Dinner at Ristorante Pancrazio
Tonight's dinner is at Ristorante Pancrazio where we'd visited the day before to look at the ruins of the Theater of Pompey in their basement. We ate here because my friend J was so taken by the ruins of the ancient theater that she really wanted to eat there. No matter that the reviews I’d read had been less than stellar. When we arrive, the restaurant is practically empty and we are seated on the main floor near a cool caged in "cave" with dusty old bottles of wine. Apparently, they only seat guests in the downstairs area when very busy (something they'd told me when I made the reservation).
For antipasti, we order an Octopus Salad with Pesto and Potatoes, Steamed Clams, and Stewed Fava Beans with Peas and Artichokes. I very much like the octopus as it's perfectly cooked, and both the clams and the fava beans are quite tasty.
For our primi, we order two pastas; Amatriciana Buccatini and Ravioli with artichokes. The waiter brings the pastas to the table and splits each onto 4 plates for us. Both pastas are fine, but the process of splitting them allows them to get cool by the time they reach the table.
For our main courses we have an order of Ossobucco, beef Tournedos w/Madiera and Fois Gras, and and some sort of Veal dish with melted cheese. We also get an order of mixed vegetables which comes to the table fried (suggestion of the waiter). Even though we all know he said "fried" we all envisioned something different. The ossobucco is good, the foie gras on the beef is a tiny quarter sized nugget and the veal is unmemorable. The fried vegetables are good, but we all wanted something a little more "healthy" so they go unfinished. We did not have dessert (way too much food!) but did have a few glasses of Amaro. Dinner for four including 2 cocktails, a beer and a bottle of Sicilian Nero d’Avola was 181.50 euros.
Day 4:Day trip to Orvieto
We make many Autogrill stops (we were driving) for snacks and bathrooms.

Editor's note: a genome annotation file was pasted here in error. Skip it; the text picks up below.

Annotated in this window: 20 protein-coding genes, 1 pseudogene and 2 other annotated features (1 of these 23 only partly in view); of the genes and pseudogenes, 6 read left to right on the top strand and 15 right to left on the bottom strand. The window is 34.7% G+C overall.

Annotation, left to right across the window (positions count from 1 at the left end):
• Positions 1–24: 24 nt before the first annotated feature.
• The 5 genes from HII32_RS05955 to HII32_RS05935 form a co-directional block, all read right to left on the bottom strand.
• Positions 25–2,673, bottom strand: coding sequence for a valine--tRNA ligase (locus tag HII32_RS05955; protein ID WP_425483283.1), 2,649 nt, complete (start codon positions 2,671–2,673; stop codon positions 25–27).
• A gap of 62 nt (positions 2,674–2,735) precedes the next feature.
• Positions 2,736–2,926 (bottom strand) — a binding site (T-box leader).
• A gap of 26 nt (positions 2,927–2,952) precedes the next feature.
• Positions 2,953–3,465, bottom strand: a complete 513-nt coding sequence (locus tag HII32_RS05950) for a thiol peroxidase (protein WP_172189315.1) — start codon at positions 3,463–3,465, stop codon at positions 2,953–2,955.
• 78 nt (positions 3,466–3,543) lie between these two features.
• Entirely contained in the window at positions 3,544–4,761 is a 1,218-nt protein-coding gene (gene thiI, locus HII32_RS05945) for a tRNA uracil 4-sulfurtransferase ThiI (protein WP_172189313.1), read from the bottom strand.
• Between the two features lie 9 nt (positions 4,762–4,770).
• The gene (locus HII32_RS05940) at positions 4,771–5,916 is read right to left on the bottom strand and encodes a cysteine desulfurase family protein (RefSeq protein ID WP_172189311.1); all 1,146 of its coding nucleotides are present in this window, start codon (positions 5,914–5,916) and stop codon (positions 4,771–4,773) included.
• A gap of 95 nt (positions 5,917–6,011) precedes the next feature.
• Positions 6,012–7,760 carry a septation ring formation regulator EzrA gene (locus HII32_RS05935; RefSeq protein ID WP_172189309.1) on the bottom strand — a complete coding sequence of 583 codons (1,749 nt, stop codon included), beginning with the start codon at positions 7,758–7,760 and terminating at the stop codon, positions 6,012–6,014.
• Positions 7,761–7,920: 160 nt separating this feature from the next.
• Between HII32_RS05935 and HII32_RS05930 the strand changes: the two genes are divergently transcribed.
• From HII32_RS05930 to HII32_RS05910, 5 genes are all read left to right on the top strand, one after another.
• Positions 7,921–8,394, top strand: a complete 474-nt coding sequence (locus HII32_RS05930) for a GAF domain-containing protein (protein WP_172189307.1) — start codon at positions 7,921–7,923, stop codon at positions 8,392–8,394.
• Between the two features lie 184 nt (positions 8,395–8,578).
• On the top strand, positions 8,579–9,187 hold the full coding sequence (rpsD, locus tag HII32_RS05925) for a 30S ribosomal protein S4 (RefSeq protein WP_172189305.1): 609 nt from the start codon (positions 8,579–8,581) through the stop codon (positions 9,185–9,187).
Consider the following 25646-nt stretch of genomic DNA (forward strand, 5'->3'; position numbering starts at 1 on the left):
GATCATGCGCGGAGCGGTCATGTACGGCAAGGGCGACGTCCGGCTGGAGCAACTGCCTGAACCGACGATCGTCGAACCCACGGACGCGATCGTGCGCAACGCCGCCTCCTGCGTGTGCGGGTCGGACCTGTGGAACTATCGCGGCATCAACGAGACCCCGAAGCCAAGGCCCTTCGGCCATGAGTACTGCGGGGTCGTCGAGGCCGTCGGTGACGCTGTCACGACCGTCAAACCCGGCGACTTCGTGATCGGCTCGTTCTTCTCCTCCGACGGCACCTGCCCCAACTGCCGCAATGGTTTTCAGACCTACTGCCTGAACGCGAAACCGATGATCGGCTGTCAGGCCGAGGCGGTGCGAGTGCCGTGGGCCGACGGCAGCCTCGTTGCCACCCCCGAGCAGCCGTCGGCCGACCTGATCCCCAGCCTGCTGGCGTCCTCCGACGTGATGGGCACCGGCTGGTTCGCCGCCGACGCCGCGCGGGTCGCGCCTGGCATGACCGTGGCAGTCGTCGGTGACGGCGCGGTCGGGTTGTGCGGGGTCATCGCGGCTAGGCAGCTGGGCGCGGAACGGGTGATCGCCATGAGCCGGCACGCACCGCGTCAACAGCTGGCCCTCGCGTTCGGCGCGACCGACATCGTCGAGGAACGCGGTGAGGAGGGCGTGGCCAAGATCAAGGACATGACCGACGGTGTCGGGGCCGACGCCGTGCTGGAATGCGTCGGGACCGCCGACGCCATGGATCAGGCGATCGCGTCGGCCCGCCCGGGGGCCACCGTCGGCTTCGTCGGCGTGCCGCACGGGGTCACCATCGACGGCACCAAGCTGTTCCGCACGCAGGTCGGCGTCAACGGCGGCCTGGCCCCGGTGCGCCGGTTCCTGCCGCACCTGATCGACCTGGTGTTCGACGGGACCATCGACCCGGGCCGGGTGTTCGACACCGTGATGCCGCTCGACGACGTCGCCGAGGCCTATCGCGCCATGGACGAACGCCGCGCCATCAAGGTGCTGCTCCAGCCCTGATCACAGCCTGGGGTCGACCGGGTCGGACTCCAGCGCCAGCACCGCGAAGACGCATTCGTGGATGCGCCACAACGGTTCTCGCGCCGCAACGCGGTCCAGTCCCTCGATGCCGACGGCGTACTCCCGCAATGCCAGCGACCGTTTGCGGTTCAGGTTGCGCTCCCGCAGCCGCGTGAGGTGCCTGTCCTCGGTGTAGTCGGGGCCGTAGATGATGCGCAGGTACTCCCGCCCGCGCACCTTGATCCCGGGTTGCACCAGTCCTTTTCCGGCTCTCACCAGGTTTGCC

An aside: I love Italian AutoGrills. What is an Autogrill? Think big truck stop, but instead of fast food, you've got at least a bar where you can order good coffee and grilled sandwiches (Panini). Some are even bigger with full scale cafeterias inside with decent affordable food. The mini-markets in them have a better cheese and meat selection than your local Whole Foods (only a slight exaggeration). The restrooms are clean and some have showers. I believe if we had these on our highways in the US, we'd have less road rage.
Lunch at Trattoria Dell Orso in Orvieto
We are determined to make this a lighter lunch than normal. We order faro with vegetables (a type of thick barley soup), 2 orders of fresh fettuccine with mushrooms and truffles and 1 order of Beef Filet with a balsamic sauce. We get a half carafe of house red and a half carafe of house white and a bottle of water. The faro is very good, but the pasta is spectacular. It's so good my husband and J order a third plate of it to share. After lunch we order a couple coffees, a lemoncello and an Amaro Montenegro. Both the drinks end up "on the house". We spend a good deal of time talking to Ciro who runs the front of house and his partner Gabriele who is the chef. Both are incredibly friendly and gracious. Lunch for four was 80 euro. Antica Trattoria dell Orso-Via della Misericordia 18-20, Tel: 07 63 341642, closed Mondays and Tuesdays.
Dinner at Enoteca il Goccetto
Enoteca il Goccetto is a tiny place with a nice wine by the glass list on a chalkboard behind the counter. I think we had almost everything on it. They also have some light snacks; meats, cheeses, marinated vegetables, etc. There are maybe 10 small tables and the walls are lined floor to ceiling with bottles of wine.
We each start with a different glass of wine (for specific details, see my website).
When we say we want to get some food to go with the guy behind the counter suggests he make us up a meat and cheese platter. What we get is a big wooden platter covered in prosciutto, salami, mortadella, spicy salami, gorgonzola, brie, truffled goat cheese and peccorino. We also order some peppers stuffed with anchovies and some marinated vegetables. All together, wine (8 glasses) and food for 4 was 81.50 euro. Enoteca il Goccetto (Via dei Bianchi Vecchi, 14, Tel:06 6864268
Borghese Gallery in the morning. After there we walk to the Spanish Steps where it begins to hail!
Lunch at Enoteca Buccone
Enoteca Buccone is another small wine bar, about 3 blocks from the Piazza del Popolo. The entire place is lined floor to ceiling with shelves of wine, olive oil and vinegars. There is a tiny room in the back with a few tables and a smaller area in the front room with only four tables, where we sit, surrounded by the wine.